For Australians

Doing business

Current business situation

If you are considering commercial or other dealings with Iran we recommend that you familiarise yourself with the operation of sanctions and obtain independent legal advice before making commercial decisions with respect to Iran. Please refer to the DFAT website for updates on Iran Sanctions.

The Australian Government is implementing changes to Australia’s sanctions on Iran in line with our international obligations under UN Security Council resolutions. Austrade is currently assessing the implications of these changes for Australian business and this page will be updated with further information shortly.

Detailed information on the export of defence and dual-use goods can be accessed from the Department of Defence’s Defence Export Control Office.

The Department of Foreign Affairs and Trade (DFAT) provides advice for business travellers and tourists going to Iran. This is regularly updated and should be checked before planned travel.

Business culture

Although visitors usually have no problem travelling just with English, a few words of Arabic can be immensely useful. The most common greeting in Iran is ‘salaam alaykom’ (peace upon you), the correct reply is ‘wa alaykom as-salaam’ (peace upon you also).

When meeting someone in a business context make sure to always shake hands, it is a sign of courtesy and respect. For male visitors, before shaking a woman’s hand wait to see if they extend their hand, if they do not, simply nod your head and smile. When doing business in Iran stick to formalities and once a relationship has been established, addressing them by their first name can begin.

Men should be smart and conservatively dressed, a suit is standard and often expected although wearing a tie is not a necessary. Whether conducting business or just visiting, women should wear very conservative clothing that covers arms, legs and hair and when in public most women cover their hair with a scarf. In recent years the government has become more relaxed in what clothing they are willing to tolerate. Many women will now be seen wearing makeup, jeans and scarves that barely cover the hair. However as a foreigner it is best to dress extremely conservative, particularly when doing business.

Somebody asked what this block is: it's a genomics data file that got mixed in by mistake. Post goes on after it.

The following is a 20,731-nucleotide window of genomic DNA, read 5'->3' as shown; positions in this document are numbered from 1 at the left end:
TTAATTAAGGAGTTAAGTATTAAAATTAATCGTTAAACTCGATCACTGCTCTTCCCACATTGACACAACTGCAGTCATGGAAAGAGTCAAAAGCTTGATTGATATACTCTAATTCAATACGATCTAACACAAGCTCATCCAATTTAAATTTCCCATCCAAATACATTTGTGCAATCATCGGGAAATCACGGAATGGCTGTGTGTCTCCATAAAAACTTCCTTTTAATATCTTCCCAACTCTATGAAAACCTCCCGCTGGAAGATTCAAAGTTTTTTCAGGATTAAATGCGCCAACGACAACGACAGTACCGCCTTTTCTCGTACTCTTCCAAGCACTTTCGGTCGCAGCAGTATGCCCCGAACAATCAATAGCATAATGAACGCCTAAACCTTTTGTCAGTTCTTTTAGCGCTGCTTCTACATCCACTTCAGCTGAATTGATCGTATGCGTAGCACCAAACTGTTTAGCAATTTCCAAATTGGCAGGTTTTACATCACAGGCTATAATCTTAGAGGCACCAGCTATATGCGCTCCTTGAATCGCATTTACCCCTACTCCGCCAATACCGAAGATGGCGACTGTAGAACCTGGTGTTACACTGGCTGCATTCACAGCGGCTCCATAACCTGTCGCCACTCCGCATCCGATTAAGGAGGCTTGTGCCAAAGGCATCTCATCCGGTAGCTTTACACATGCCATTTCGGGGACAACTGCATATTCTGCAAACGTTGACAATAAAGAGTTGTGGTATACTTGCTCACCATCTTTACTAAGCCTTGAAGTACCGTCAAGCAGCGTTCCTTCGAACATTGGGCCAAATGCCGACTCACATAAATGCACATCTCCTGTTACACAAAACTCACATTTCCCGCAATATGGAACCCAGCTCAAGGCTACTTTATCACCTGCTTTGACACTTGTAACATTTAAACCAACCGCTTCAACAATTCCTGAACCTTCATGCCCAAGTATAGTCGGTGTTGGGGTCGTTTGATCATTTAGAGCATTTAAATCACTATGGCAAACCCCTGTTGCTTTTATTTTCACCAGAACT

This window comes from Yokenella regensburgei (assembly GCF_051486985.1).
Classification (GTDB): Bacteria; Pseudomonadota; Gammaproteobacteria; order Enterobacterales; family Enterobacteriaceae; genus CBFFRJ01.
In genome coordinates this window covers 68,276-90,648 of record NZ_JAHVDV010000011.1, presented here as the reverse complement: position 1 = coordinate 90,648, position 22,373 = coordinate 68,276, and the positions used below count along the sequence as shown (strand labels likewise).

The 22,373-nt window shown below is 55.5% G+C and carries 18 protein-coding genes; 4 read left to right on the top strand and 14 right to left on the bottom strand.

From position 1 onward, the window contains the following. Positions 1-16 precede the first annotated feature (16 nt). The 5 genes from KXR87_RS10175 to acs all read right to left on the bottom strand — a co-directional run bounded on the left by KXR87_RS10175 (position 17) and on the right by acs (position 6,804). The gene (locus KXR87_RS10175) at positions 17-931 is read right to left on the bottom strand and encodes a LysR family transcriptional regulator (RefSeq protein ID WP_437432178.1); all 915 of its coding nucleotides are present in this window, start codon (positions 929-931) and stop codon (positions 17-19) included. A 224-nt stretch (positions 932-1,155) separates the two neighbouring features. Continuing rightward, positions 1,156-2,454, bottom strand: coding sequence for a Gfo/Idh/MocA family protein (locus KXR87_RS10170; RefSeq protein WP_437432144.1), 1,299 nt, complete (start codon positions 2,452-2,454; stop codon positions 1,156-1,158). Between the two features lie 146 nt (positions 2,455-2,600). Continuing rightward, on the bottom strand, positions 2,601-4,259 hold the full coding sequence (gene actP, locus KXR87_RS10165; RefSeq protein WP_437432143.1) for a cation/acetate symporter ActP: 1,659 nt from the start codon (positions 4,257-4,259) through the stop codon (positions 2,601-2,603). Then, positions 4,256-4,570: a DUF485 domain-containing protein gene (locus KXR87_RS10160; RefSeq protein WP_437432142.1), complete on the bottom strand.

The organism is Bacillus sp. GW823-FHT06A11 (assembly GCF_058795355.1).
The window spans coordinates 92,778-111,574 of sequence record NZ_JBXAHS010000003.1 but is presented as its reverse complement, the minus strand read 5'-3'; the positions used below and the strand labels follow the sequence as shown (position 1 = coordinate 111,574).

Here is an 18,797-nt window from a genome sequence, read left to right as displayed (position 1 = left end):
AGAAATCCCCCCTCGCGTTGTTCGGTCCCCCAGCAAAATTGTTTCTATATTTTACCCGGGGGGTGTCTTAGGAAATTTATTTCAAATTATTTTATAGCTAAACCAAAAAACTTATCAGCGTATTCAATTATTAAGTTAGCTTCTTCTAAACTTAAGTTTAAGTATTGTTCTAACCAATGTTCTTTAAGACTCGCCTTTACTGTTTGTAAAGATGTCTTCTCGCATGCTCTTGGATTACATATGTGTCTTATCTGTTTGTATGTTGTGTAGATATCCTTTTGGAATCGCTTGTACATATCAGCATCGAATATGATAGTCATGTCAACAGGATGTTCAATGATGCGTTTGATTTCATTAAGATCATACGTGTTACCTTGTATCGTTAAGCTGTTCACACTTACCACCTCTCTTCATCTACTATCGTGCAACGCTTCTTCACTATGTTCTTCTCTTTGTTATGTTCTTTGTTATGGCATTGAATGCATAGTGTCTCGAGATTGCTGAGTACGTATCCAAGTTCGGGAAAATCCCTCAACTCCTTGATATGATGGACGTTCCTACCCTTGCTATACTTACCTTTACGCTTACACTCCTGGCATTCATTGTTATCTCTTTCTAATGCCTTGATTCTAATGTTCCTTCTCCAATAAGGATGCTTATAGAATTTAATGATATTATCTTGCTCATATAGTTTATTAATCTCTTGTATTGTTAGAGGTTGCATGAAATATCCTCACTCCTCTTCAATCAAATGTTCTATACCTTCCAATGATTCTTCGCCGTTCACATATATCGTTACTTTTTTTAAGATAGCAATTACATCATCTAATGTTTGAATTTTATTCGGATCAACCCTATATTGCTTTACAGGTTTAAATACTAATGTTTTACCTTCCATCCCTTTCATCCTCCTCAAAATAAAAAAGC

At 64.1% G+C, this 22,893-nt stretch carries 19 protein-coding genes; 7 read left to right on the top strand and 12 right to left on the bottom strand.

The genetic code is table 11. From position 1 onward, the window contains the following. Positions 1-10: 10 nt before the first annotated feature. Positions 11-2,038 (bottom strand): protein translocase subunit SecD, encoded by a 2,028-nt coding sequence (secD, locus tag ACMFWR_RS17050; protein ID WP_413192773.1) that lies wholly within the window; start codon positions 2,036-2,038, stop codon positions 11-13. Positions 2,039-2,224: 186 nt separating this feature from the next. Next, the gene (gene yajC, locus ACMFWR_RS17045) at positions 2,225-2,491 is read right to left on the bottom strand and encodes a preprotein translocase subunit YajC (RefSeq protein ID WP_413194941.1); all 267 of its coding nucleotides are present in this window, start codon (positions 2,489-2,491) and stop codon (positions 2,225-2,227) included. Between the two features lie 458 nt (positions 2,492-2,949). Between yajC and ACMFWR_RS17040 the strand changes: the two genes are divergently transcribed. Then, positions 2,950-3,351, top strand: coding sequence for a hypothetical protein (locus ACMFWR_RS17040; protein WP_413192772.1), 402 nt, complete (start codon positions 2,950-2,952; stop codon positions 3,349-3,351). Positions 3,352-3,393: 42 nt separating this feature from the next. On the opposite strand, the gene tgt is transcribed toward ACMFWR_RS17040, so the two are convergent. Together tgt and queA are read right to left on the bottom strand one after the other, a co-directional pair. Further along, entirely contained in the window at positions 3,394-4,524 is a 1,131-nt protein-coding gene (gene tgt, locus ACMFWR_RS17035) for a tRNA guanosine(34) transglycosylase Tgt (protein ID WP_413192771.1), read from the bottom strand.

Appointments and meeting should be made in advance and confirmed by telephone and in writing. A few days before the meeting or prior to arriving in Iran it is important to telephone again to confirm the time and place for the appointment. Business hours are from Saturday to Thursday, 9.00am to 5.00pm, with lunch usually taken for an hour at around 1pm. Friday is a holiday and no business will take place on this day. There are a few key periods to avoid when trying to conduct business in Iran. ‘No-Rooz’ is the major holiday for Iranians and is a New Year celebration falling around the 21st of March. During this time all offices, businesses and most shops will close for two to three weeks. Ramadan, the month of fasting, is another time to avoid business in Iran.

Setting up in Market

Companies and individuals with dealings in Iran should be aware that Australia has comprehensive trade sanctions in place, which imposes certain restrictions on financial dealings, trade and technical assistance, as well as travel controls. Before setting up in the market business should familiarise themselves with Australian and UNSC sanctions and seek independent legal advice. The Minister for Foreign Affairs may grant a sanction permit authorising the supply, sale or transfer of goods, which would be needed to conduct most business in Iran.

Banking and finance

The government has been moving towards liberalising the banking sector, although progress has been extremely slow. Foreign banks have been operating in Iran’s free-trade zones since 1998, however the banking sector is dominated by state-owned banks.

Links and resources

Government, business and trade

Iran Chamber of Commerce, Industries and Mines
IRI Customs Administration
Ministry of Foreign Affairs

News and media

Tehran Times

Please note: this list of websites and resources is not definitive. Inclusion in this list does not imply endorsement by Austrade. The information provided is a guide only.